Posts Tagged ‘development’

Creating a contact with multiple fields in Android

For the impatient: skip the article, download the code.

Recently, when writing a physician directory for the Canton of Geneva, I wanted to include a feature for adding a new contact. That is, I wanted a button that would pop up the “Add a new contact” screen, with various fields (such as phone number, postal address, and email address) already filled in. Piece of cake, right?

Adding a contact in the physicians app.

Adding a contact in the physicians app.

Unfortunately, it turns out that the Android docs and Stack Overflow are pretty bereft of clear, concise instructions for creating a contact with multiple fields of various types, e.g. work phone, mobile phone, or home fax (if such a thing still exists).

Plus, the entire ContactsContract changed in API level 11 (Honeycomb), meaning that anything written for ICS or Jelly Bean wouldn’t work in Gingerbread, and vice-versa. Oh joy.

Luckily for you — assuming you stumbled across this post after a frustrated trip to Google — I’ve written a helper class to do all the heavy lifting. It provides a simple, fluent API that works for Android version 2.1 (Eclair) through 4.2 (Jelly Bean), and it’s open source.

You create a contact like this:

Intent intent = new AddContactIntentBuilder("Joe Blow")
    .addFormattedAddress("123 Fake Street, Springfield USA",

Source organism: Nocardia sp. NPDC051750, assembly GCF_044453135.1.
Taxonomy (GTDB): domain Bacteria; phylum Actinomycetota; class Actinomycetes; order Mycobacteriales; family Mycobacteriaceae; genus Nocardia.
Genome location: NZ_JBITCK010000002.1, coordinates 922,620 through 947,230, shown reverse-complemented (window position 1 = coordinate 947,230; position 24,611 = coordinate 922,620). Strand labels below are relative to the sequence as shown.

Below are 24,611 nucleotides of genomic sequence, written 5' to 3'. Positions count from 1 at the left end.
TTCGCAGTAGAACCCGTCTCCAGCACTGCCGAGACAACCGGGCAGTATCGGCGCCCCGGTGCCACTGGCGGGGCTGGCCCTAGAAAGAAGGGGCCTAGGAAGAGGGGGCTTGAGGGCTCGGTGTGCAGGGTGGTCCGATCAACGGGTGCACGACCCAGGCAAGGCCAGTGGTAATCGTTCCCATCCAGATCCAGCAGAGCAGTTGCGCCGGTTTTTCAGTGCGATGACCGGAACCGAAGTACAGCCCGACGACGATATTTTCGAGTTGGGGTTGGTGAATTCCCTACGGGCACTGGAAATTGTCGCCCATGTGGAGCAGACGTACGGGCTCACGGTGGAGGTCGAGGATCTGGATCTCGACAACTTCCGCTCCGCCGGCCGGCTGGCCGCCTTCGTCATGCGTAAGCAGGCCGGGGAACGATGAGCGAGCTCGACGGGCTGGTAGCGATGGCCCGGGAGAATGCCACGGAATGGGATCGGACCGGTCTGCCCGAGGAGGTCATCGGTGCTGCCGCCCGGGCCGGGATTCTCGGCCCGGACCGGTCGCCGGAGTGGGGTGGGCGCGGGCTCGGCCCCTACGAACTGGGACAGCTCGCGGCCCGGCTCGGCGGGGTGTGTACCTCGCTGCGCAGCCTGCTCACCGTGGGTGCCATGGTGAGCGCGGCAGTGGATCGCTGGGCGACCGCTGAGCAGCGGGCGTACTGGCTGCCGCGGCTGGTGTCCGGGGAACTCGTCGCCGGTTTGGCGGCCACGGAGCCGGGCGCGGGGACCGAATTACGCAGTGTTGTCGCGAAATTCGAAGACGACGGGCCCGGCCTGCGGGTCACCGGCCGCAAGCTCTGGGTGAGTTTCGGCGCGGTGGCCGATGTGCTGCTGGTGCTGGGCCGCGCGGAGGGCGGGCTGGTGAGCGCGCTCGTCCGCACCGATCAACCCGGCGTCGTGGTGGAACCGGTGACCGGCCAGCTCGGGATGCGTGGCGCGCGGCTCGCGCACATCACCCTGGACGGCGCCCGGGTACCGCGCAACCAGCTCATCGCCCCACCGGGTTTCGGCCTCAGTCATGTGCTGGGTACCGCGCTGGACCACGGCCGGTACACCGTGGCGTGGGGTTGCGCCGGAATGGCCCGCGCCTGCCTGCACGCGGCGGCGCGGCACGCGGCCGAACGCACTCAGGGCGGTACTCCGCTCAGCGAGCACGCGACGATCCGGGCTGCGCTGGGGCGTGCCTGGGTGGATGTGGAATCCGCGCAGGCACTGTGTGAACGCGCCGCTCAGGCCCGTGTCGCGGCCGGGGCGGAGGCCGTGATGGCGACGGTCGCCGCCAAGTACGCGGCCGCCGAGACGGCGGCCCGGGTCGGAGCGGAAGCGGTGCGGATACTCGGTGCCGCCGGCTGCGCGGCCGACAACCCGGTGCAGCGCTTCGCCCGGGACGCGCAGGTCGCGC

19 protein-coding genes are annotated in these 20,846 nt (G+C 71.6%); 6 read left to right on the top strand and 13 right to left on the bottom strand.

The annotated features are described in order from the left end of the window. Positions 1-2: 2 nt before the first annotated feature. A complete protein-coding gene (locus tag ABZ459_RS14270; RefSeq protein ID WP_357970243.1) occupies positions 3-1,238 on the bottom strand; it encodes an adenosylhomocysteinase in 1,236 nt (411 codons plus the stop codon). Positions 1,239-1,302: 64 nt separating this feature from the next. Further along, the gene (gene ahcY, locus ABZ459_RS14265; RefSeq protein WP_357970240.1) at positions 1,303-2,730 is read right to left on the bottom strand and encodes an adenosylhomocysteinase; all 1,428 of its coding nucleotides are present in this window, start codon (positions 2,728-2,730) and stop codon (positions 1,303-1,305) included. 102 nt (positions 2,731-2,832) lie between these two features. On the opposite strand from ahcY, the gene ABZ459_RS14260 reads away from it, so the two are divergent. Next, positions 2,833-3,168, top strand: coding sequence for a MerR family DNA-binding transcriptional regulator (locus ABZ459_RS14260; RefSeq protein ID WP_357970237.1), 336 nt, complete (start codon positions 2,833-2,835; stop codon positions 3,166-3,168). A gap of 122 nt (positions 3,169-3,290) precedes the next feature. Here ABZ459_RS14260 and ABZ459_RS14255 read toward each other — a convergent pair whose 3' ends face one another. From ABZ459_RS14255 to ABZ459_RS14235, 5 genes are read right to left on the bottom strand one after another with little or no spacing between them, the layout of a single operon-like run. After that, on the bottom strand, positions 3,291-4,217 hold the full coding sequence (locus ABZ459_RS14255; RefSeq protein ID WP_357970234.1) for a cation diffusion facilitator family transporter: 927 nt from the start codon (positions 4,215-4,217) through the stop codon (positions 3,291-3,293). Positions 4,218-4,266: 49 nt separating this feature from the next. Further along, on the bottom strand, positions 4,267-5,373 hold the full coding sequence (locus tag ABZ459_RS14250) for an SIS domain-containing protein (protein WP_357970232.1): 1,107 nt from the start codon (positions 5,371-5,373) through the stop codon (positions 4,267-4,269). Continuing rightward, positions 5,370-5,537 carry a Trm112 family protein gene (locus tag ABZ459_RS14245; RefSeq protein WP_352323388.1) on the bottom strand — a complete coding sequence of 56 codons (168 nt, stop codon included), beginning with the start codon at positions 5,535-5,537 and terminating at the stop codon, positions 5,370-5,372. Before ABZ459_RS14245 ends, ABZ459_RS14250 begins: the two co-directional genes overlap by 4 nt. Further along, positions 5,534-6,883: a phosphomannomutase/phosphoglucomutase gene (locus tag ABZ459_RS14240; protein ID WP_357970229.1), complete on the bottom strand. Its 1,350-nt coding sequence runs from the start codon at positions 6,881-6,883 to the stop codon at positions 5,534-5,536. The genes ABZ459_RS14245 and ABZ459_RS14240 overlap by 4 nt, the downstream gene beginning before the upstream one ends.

.addPhone("555-867-5309", Phone.TYPE_HOME)
    .addPhone("555-123-4567", Phone.TYPE_WORK)
    .addPhone("555-987-6543", Phone.TYPE_FAX_WORK)
    .addEmail("", Email.TYPE_HOME)
    .addEmail("", Email.TYPE_WORK)


And here’s what this code produces, in both Jelly Bean and Gingerbread:

Adding a contact in Jelly Bean and Gingerbread.

Adding a contact in Jelly Bean and Gingerbread.

Happy contact creating!

Download or fork the code from GitHub.

Spruce up your ListView by dividing it into sections

If there’s one piece of the core Android framework that every Android dev struggles with, it’s ListView. ListView is incredibly flexible and complex, and you’ll probably find you need it more than once in any decent-sized app. If you haven’t already slammed your keyboard and screamed at ListView before, you probably haven’t been writing Android apps very long. It’s so important, Google even had a whole session about it at their I/O conference in 2010.

ListView is the crucible, the teeth-cutting, the rite of passage for all aspiring Androidians. It’s like Luke seeing Darth Vader in the cave on Dagobah. Once you’ve battled with ListView and emerged from the cave victorious, you’ll know you’re a true Android developer.

This is just one story about ListView.

When I was writing Pokédroid, I came across an interesting problem. The first screen of the app was just a huge list of creatures, but it was too difficult to navigate through. Depending on what game you had, you were only interested in the ones numbered 1-151 (first generation), 152-251 (second gen), 252-386 (third gen), 387-493 (fourth gen), or 494-649 (fifth gen). This meant that the newer (and therefore more interesting) Pokémon were at the bottom, where they were hard to get at. But assuming the National Pokédex numbering, this was just the proper order.

Problem: there were too many goddamn Pokémon.

Too goddamn many.

The solution I came up with was to make the list more navigable by showing “fast scroll” overlays with the names of the various Pokémon generations. Named after the games’ regions, they go “Kanto,” “Johto,” “Hoenn,” etc. That way, the user could immediately know what section of the list they were in, and they could quickly scroll between sections.